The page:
Many conservatives are still tempted to make excuses for the ancient soldier, a humane and resolute general in his prime, an apparent friend of the traditional virtues in his old age. It was hardly his fault that France, which in 1939 had seemed to be one of the great military powers of the world, was in a matter of weeks smashed in battle by Germany. He had held the line against the same enemy at Verdun, and now at the age of 84 was the marmoreal image of resolve and patriotism, a sort of living statue. The great armies of France had been defeated. It might have been practical to transport the government to North Africa or some other colonial possession, but by the normal conventions of war and diplomacy, someone had to sign an armistice and deal with the conqueror. Many in the French elite assumed (and some hoped) that France’s ally, Britain, would shortly surrender, and there would be a general peace. Hardly any imagined that the 1940 Armistice, with its hugely expensive German occupation of much of the country, would continue for four long years. Few grasped at the time what sort of conqueror Hitler would be.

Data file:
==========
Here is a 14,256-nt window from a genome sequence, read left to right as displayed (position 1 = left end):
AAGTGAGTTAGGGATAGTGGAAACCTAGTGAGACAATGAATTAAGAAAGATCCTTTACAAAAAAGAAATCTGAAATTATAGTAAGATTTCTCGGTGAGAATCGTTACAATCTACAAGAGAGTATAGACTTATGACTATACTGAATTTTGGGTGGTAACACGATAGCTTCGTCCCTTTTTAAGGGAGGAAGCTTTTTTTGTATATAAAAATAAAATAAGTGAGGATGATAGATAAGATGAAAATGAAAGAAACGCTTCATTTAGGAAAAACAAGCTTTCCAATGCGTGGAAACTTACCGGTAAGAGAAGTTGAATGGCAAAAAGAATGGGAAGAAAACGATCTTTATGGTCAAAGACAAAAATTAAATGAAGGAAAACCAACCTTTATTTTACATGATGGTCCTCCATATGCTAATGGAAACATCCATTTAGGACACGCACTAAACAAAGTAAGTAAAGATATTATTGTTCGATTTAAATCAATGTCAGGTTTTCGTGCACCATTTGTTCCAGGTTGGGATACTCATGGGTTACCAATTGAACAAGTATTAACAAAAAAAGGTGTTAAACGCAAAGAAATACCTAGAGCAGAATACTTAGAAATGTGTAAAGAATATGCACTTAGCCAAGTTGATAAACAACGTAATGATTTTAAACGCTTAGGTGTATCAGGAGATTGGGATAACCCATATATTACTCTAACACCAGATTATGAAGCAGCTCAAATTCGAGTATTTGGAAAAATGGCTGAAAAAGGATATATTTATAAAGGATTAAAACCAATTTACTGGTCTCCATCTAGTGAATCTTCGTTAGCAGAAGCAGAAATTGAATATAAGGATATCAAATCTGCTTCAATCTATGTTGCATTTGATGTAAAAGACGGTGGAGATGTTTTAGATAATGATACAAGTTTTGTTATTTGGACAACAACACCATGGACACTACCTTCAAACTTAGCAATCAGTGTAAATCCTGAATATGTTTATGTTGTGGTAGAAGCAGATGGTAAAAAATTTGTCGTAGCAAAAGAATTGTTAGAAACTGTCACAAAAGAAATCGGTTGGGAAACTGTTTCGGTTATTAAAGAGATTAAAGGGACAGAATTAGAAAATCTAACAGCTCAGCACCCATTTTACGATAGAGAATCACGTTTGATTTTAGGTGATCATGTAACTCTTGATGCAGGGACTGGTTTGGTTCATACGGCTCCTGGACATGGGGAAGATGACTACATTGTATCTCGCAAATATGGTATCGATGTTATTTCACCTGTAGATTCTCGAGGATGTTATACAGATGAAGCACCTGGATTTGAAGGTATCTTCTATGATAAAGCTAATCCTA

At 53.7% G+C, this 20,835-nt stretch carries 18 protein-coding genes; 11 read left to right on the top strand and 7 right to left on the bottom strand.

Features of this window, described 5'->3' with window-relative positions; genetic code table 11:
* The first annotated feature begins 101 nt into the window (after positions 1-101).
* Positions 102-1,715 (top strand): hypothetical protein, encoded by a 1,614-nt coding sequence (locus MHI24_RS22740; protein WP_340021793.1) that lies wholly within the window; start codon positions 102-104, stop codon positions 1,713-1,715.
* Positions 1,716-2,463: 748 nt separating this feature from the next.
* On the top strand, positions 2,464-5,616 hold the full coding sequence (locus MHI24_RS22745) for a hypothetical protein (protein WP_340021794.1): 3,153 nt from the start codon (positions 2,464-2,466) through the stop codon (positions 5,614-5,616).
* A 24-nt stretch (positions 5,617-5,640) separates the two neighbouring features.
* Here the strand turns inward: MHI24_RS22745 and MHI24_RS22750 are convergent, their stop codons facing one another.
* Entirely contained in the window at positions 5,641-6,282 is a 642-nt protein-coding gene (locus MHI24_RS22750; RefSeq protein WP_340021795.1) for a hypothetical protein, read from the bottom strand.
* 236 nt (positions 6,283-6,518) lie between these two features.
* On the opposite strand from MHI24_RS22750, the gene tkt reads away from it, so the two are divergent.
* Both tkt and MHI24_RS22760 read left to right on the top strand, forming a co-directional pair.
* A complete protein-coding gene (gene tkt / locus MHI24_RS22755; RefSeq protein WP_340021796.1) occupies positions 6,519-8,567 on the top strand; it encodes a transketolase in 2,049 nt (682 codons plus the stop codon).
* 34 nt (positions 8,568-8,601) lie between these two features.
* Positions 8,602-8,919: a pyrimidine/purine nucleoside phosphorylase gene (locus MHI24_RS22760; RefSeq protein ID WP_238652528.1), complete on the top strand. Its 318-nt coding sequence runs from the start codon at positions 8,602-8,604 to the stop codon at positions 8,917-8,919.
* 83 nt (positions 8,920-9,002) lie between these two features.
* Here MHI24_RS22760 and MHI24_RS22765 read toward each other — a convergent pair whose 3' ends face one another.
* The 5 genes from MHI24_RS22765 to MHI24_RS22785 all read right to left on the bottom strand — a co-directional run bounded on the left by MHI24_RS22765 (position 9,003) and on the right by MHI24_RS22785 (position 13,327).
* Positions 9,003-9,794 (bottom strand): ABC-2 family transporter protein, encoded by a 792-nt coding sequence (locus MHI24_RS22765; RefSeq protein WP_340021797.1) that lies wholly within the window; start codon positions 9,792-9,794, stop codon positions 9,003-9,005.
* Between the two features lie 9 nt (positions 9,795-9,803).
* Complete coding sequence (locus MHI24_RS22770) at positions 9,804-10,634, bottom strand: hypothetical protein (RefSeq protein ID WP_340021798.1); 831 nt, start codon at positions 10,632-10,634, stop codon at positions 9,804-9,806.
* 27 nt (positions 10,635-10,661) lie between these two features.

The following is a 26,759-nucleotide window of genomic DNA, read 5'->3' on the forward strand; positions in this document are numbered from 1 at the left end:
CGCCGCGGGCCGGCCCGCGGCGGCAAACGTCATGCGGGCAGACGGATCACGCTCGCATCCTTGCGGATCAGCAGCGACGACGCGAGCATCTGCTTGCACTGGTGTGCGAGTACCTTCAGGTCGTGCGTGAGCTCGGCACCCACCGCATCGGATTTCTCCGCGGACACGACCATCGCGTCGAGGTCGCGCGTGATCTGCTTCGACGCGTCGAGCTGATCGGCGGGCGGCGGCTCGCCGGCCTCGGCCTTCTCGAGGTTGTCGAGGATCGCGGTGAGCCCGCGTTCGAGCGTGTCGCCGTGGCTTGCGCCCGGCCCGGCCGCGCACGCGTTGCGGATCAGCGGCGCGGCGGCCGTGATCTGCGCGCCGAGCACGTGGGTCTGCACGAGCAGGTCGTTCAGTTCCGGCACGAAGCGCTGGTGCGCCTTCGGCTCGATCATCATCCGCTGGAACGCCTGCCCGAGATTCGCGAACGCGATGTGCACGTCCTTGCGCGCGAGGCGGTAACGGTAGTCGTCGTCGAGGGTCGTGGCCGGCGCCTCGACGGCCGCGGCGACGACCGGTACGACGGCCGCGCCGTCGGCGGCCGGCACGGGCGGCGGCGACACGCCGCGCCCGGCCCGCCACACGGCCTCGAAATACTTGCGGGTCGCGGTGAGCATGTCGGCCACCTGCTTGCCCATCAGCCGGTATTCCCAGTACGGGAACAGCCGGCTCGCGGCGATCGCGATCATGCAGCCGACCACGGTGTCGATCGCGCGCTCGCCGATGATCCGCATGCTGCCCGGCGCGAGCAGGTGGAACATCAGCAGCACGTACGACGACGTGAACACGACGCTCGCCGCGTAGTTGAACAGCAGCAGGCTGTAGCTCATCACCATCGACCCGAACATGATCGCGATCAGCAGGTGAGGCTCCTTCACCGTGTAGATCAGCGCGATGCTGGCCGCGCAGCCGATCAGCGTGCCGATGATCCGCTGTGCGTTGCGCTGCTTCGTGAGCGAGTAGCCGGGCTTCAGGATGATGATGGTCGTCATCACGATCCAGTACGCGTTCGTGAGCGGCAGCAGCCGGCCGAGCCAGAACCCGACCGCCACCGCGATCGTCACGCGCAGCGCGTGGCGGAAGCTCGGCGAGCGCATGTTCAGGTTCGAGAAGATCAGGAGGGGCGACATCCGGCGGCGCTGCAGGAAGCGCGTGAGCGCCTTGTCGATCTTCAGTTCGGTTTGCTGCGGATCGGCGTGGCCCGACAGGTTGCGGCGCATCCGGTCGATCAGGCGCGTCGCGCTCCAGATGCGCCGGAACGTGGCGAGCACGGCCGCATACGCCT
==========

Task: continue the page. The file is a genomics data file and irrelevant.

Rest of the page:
The shepherd, the argument runs, is supposed to stay and tend his sheep when the danger is at its worst, not to flee abroad—even if he eventually returns triumphant. Did Pétain perhaps stand between the French people and the full wrath of their conquerors? He may have thought so, at least to begin with. And when he spoke of “collaboration” with Hitler, the word did not seem to mean what it later came to mean.